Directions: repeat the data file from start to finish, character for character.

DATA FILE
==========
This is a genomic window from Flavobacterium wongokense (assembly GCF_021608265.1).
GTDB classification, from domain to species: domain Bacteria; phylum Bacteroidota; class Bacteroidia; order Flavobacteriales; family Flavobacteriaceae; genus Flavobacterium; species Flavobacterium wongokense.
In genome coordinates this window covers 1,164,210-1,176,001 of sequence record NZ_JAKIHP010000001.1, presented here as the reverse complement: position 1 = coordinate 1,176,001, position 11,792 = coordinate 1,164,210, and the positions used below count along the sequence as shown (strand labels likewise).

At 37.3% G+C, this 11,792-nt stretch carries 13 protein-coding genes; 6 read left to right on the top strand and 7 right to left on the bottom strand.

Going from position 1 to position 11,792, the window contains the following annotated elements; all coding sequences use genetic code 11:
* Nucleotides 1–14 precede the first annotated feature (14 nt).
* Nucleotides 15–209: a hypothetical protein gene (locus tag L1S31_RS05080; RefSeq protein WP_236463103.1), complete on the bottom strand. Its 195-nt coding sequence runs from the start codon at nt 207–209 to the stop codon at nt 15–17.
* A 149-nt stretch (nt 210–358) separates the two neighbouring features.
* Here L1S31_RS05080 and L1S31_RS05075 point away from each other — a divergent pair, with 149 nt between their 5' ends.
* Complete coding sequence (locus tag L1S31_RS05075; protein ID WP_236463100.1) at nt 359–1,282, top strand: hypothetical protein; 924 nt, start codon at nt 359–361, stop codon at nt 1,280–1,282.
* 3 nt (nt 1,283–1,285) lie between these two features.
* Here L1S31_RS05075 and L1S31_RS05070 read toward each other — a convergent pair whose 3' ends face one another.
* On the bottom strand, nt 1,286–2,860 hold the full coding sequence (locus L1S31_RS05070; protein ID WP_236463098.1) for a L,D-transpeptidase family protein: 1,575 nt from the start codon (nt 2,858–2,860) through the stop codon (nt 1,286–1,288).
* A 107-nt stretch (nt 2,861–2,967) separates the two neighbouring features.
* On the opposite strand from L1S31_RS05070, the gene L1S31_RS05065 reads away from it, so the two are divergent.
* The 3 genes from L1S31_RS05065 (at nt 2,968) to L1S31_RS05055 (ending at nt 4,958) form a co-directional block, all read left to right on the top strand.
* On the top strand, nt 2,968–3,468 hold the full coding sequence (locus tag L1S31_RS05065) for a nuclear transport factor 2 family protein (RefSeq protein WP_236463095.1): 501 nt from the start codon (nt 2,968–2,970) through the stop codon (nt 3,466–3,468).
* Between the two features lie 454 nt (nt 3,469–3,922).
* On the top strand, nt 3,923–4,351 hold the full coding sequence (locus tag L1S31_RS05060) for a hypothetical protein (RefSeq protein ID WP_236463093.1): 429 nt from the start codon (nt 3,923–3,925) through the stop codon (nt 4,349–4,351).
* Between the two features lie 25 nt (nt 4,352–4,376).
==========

This is a genomic window from Flavobacterium wongokense (assembly GCF_021608265.1).
GTDB classification, from domain to species: domain Bacteria; phylum Bacteroidota; class Bacteroidia; order Flavobacteriales; family Flavobacteriaceae; genus Flavobacterium; species Flavobacterium wongokense.
In genome coordinates this window covers 1,164,210-1,176,001 of sequence record NZ_JAKIHP010000001.1, presented here as the reverse complement: position 1 = coordinate 1,176,001, position 11,792 = coordinate 1,164,210, and the positions used below count along the sequence as shown (strand labels likewise).

At 37.3% G+C, this 11,792-nt stretch carries 13 protein-coding genes; 6 read left to right on the top strand and 7 right to left on the bottom strand.

Going from position 1 to position 11,792, the window contains the following annotated elements; all coding sequences use genetic code 11:
* Nucleotides 1–14 precede the first annotated feature (14 nt).
* Nucleotides 15–209: a hypothetical protein gene (locus tag L1S31_RS05080; RefSeq protein WP_236463103.1), complete on the bottom strand. Its 195-nt coding sequence runs from the start codon at nt 207–209 to the stop codon at nt 15–17.
* A 149-nt stretch (nt 210–358) separates the two neighbouring features.
* Here L1S31_RS05080 and L1S31_RS05075 point away from each other — a divergent pair, with 149 nt between their 5' ends.
* Complete coding sequence (locus tag L1S31_RS05075; protein ID WP_236463100.1) at nt 359–1,282, top strand: hypothetical protein; 924 nt, start codon at nt 359–361, stop codon at nt 1,280–1,282.
* 3 nt (nt 1,283–1,285) lie between these two features.
* Here L1S31_RS05075 and L1S31_RS05070 read toward each other — a convergent pair whose 3' ends face one another.
* On the bottom strand, nt 1,286–2,860 hold the full coding sequence (locus L1S31_RS05070; protein ID WP_236463098.1) for a L,D-transpeptidase family protein: 1,575 nt from the start codon (nt 2,858–2,860) through the stop codon (nt 1,286–1,288).
* A 107-nt stretch (nt 2,861–2,967) separates the two neighbouring features.
* On the opposite strand from L1S31_RS05070, the gene L1S31_RS05065 reads away from it, so the two are divergent.
* The 3 genes from L1S31_RS05065 (at nt 2,968) to L1S31_RS05055 (ending at nt 4,958) form a co-directional block, all read left to right on the top strand.
* On the top strand, nt 2,968–3,468 hold the full coding sequence (locus tag L1S31_RS05065) for a nuclear transport factor 2 family protein (RefSeq protein WP_236463095.1): 501 nt from the start codon (nt 2,968–2,970) through the stop codon (nt 3,466–3,468).
* Between the two features lie 454 nt (nt 3,469–3,922).
* On the top strand, nt 3,923–4,351 hold the full coding sequence (locus tag L1S31_RS05060) for a hypothetical protein (RefSeq protein ID WP_236463093.1): 429 nt from the start codon (nt 3,923–3,925) through the stop codon (nt 4,349–4,351).
* Between the two features lie 25 nt (nt 4,352–4,376).